Meanwhile everybody was telling me about the great videotapes of my accident. I hadn't seen any of them when I left town to go home after the end of the meet. Everyone else had. They were all telling me how lucky I was to be alive, just in case I hadn't already figured it out. Thus ends the tale of my Hobbs accident. The only thing about it stranger than what I have related is that it is all true. I'm sitting at home with my broken arm and dislocated ankle, not able to walk and barely able to type. I'm still grinning because I'm alive. Not being able to do much else, I have been analyzing the accident and figuring what I could learn from it. The obvious comes to mind. Don't break your arm while in flight. But why did my arm break? Two of the orthopedic surgeons on my case believe that there probably was no preexisting condition and I must have broken my arm just from making a very powerful correction. Their reasoning is that the arm would have just snapped at the existing crack and not exploded in eight or ten parts as it did. The third doctor and I believe that it couldn't be a coincidence that I received a major blow to that arm the week before. There will never be a definite answer to this question. My advice: if you ever have an accident that could have broken a bone, don't fly until you know it is healed. Don't trust x-rays either. This type of injury may not show up on the x-ray, especially the few days after it happens.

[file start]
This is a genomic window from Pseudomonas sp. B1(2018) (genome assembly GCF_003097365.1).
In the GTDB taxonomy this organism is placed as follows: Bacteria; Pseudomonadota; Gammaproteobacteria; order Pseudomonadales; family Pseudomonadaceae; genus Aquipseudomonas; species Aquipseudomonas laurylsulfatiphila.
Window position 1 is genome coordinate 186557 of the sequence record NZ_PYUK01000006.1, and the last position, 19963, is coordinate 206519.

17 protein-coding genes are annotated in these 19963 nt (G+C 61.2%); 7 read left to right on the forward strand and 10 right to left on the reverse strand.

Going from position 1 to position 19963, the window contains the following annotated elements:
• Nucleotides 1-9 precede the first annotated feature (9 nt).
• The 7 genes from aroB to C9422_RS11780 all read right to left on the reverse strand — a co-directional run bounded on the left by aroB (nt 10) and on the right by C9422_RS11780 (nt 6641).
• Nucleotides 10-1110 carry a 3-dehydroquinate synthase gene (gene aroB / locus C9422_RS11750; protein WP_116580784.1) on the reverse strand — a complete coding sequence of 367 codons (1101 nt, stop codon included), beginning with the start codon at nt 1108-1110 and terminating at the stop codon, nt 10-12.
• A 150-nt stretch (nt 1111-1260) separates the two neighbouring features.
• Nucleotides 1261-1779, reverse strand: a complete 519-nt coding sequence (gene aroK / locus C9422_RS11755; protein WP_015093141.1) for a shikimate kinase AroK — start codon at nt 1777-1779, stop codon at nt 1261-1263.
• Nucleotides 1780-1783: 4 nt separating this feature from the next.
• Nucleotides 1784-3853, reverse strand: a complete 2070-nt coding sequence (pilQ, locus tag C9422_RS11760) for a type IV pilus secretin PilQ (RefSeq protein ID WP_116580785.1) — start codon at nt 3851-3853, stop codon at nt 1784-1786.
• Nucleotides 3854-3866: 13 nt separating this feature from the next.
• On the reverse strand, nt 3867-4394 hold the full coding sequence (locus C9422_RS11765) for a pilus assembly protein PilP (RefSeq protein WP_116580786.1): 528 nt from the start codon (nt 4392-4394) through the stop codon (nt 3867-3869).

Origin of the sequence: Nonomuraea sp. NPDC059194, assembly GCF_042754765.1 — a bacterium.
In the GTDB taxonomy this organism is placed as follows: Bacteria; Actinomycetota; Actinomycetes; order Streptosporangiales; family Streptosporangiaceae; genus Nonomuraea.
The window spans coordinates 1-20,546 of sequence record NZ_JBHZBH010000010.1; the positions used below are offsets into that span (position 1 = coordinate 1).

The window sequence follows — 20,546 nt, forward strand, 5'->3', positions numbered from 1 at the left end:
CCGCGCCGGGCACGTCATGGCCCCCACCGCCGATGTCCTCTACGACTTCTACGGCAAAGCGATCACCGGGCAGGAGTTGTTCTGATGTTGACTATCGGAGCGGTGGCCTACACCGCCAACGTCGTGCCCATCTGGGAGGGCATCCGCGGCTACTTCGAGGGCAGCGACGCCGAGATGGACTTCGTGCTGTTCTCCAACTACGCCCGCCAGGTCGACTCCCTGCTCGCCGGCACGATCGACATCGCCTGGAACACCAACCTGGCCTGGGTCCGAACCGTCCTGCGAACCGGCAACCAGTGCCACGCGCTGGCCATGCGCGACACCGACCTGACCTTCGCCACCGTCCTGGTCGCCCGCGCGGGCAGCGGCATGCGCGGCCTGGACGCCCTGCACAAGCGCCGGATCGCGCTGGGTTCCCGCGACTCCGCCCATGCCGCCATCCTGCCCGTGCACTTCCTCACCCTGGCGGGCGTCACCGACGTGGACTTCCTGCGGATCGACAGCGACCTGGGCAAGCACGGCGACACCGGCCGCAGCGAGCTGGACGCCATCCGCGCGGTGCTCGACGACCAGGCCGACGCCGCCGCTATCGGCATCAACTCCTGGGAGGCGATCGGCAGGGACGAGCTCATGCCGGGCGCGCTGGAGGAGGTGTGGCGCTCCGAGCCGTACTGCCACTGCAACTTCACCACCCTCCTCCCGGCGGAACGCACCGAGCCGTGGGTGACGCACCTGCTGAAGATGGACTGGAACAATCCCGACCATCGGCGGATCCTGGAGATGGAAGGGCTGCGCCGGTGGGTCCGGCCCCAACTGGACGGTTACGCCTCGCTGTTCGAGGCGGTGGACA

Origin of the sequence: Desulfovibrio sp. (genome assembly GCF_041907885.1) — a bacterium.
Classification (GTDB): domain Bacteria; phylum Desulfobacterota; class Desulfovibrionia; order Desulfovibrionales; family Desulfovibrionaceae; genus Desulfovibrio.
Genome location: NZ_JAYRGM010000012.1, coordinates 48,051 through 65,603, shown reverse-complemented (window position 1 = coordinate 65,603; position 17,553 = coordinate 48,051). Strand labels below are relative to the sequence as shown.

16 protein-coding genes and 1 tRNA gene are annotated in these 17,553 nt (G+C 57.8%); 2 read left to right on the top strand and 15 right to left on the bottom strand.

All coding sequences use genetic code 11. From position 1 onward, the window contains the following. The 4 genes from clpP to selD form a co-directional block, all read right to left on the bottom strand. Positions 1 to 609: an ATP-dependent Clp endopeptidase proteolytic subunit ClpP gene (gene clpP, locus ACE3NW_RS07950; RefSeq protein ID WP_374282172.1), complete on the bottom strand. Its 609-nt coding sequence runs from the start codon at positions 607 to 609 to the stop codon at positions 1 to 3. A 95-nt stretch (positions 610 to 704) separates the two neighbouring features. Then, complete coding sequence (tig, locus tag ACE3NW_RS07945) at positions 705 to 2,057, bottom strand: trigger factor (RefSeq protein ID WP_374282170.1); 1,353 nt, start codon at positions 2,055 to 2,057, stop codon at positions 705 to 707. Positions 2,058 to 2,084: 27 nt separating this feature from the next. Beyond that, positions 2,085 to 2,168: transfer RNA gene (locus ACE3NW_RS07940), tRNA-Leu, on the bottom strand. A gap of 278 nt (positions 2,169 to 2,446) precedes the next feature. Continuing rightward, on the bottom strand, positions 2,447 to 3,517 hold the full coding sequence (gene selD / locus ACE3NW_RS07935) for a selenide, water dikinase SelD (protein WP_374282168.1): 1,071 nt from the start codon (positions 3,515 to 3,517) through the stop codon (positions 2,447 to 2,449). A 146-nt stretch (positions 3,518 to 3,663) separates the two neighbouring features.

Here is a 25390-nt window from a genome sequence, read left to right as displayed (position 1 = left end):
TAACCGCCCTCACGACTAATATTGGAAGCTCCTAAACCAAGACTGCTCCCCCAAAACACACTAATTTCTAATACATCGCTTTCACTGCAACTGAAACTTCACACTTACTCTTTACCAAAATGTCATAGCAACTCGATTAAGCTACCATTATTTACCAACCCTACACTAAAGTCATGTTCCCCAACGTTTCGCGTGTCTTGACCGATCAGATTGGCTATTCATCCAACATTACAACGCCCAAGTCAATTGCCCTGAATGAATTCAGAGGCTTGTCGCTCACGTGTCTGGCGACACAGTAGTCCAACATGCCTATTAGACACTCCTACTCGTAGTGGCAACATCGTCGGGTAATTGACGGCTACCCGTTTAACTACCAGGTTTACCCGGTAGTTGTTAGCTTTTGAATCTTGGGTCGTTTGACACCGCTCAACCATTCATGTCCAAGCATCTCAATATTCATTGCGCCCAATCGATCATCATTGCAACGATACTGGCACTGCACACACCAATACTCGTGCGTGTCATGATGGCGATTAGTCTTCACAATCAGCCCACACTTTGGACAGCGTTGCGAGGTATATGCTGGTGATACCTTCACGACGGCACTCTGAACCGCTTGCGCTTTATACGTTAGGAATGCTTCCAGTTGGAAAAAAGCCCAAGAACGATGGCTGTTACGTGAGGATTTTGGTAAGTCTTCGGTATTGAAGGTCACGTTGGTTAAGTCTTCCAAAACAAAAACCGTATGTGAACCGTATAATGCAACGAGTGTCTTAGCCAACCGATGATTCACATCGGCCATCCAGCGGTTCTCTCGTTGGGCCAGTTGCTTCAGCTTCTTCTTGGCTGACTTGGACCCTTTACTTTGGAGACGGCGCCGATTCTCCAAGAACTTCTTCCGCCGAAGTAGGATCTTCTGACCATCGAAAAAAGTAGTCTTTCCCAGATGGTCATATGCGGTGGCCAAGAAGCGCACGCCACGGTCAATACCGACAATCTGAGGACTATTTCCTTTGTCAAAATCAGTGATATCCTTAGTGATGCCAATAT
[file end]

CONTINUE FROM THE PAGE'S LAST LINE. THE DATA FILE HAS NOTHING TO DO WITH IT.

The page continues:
I also thought about the strong flight correction with which I broke my arm. I believe that in the future I will be better off to release from tow rather than fight the turbulence.